DALLAS, TX – FareCompare has released a second set of findings based on a comprehensive analysis of the Southwest Effect in new international routes. The study reveals that while consumers traveling to the US did experience the Southwest Effect initially, those average lowest fares have since increased, returning to the levels they were prior to Southwest’s foray into those markets.
“Our latest study shows that Southwest Effect did not stick for travelers flying from the Caribbean, Mexico and Central America to the United States,” said Rick Seaney, CEO and co-founder of FareCompare. “Travelers there saw some initial benefit from increased competition, but fares to the U.S. from these markets have steadily increased in the first half of 2016 and will likely continue to do so in the near future.”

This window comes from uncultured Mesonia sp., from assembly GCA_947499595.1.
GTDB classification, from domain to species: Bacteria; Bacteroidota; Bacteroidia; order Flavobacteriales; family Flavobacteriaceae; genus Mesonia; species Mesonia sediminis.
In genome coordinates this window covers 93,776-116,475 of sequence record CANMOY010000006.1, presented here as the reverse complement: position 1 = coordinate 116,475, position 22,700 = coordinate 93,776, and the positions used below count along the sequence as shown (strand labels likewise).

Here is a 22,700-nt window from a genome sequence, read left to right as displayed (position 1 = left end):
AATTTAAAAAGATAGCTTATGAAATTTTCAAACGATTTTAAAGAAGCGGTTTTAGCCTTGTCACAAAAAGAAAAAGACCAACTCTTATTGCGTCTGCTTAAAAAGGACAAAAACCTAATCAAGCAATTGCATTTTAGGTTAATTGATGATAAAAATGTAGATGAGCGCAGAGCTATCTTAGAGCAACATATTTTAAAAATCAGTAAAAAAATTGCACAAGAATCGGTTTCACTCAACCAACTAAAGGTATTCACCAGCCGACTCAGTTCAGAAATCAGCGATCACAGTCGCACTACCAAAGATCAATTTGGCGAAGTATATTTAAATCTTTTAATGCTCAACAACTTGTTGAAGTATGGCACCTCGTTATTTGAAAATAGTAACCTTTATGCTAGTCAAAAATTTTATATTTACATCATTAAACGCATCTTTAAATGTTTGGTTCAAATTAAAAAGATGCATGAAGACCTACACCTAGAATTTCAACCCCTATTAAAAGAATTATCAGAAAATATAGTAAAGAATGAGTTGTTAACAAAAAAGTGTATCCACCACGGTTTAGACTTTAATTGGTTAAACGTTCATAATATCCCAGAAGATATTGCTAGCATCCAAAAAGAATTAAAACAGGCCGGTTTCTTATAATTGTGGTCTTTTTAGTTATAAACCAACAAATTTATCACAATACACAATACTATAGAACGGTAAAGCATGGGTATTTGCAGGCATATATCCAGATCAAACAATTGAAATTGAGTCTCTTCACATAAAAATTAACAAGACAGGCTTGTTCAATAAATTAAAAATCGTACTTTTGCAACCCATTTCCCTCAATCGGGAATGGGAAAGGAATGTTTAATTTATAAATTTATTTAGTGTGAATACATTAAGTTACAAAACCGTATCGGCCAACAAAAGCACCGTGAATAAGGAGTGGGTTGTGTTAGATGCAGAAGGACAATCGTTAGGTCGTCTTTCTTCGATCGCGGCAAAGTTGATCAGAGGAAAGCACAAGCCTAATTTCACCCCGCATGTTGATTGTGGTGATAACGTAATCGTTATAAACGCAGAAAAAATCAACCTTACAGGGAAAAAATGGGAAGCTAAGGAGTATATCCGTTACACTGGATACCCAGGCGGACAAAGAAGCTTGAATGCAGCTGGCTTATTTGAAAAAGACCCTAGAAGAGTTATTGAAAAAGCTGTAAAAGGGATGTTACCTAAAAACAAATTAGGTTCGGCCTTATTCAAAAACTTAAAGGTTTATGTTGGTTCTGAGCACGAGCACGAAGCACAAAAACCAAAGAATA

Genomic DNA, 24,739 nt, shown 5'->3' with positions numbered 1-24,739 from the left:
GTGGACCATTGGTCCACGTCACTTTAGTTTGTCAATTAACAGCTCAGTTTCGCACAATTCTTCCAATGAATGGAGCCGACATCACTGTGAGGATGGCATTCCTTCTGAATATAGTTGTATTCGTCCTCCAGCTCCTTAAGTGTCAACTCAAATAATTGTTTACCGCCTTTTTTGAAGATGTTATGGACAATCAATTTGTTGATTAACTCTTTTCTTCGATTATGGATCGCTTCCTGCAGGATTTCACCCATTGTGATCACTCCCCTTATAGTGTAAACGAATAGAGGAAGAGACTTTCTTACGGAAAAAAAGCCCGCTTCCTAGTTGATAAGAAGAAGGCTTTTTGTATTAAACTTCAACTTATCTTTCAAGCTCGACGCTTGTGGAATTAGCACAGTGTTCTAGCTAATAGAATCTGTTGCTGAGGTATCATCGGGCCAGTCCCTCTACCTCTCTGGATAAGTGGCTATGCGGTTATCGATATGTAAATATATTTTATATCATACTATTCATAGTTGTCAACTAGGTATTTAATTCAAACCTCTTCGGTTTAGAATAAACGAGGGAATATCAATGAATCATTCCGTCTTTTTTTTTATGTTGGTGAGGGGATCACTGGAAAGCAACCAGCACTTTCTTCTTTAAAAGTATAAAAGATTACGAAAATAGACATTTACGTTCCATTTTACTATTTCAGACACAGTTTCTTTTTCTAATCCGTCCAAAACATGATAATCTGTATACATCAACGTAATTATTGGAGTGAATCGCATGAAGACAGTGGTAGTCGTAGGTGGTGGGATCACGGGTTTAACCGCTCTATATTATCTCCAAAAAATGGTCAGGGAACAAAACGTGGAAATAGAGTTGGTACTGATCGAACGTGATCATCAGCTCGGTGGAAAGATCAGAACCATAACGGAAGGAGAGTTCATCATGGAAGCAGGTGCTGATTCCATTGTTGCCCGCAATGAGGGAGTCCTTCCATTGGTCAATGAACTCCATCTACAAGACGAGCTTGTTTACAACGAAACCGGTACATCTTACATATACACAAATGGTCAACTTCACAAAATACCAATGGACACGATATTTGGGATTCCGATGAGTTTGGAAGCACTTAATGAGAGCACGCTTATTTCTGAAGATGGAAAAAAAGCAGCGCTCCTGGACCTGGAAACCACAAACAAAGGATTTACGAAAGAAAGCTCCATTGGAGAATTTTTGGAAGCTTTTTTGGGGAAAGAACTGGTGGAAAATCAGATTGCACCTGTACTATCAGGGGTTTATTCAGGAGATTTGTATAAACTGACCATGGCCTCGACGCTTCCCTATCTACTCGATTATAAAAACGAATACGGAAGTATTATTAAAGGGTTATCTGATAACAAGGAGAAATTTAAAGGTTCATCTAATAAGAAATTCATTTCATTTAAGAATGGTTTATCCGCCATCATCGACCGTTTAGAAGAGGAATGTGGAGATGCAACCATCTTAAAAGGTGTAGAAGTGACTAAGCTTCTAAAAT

This conclusion contrasts with the first wave of analysis on the Southwest Effect conducted by the FareCompare team, released in April 2016. That study reported fares from the U.S. to international destinations now served by Southwest dropping 25%. In ensuing months, FareCompare data shows that percentage remained consistent.
“The news remains good for U.S. travelers looking for deals on getaways to places like Jamaica, Belize, Costa Rica and Mexico,” Seaney said.